ἕσαν, ‘put,’ ‘set,’ commonly taken as aorist of “ἵημι”, may also come from “ἕννυμι” or “ἕζω”.
 ‘Now bethink yourselves how to save your charioteer in some other [i. e. ‘better’] way’ than you cared for Patroclus.σαωσέμεν is probably a mixed aorist infinitive § 153). By ‘charioteer’ Achilles means himself, although strictly the word designates Automedon.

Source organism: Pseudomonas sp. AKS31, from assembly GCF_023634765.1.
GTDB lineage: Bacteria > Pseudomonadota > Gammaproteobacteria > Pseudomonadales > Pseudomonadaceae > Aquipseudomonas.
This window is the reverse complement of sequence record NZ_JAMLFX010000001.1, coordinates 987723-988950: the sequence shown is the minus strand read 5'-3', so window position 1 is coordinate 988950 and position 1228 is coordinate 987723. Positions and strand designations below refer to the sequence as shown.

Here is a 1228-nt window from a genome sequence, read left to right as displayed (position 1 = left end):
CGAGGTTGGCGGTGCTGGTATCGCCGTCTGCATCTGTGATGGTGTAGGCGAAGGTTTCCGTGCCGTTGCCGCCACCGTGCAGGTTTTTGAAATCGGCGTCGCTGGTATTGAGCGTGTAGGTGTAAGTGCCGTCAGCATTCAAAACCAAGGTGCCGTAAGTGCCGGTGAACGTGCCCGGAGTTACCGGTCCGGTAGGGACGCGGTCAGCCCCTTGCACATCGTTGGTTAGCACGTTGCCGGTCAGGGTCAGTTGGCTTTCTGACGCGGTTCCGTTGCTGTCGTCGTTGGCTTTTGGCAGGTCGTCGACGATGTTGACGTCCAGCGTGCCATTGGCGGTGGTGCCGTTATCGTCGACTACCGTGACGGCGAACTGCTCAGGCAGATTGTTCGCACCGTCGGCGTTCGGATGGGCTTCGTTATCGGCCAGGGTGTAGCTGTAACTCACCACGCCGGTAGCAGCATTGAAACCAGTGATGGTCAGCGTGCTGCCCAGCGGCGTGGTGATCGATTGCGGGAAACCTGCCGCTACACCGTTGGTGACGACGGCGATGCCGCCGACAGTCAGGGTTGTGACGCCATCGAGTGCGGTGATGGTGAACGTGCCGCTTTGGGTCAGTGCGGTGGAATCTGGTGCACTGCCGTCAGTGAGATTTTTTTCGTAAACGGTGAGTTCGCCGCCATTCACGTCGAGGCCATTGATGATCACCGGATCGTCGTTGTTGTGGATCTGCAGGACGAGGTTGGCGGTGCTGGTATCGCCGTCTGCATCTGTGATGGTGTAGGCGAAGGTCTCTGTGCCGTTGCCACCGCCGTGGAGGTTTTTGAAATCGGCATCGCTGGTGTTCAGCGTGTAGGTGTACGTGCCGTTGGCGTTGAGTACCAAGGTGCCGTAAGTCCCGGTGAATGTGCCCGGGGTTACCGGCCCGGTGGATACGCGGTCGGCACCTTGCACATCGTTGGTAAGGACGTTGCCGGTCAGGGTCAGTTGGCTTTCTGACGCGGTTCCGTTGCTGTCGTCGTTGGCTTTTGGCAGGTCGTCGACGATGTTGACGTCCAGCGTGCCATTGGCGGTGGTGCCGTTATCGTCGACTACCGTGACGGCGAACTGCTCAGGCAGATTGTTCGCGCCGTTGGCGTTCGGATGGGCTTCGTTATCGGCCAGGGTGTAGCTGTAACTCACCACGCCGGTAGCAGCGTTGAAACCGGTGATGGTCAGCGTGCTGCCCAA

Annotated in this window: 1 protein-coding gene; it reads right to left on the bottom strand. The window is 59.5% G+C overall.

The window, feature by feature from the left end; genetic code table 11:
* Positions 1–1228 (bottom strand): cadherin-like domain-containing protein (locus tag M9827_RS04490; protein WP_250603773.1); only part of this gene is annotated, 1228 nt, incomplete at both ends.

ζεύγλης, perhaps the cushion under the yoke to ease the horses' necks. See the Vocabulary.
 A reminder of Thetis's words, 18.96.
 θεός, cf. note on l. 417.
 ἐρινύες κτλ., ‘the Erinyes restrained his voice,’ for, says the scholiast, they are watchful against violations of the law of nature. There is no doubt that Homer has lately been lapsing into fairy-land.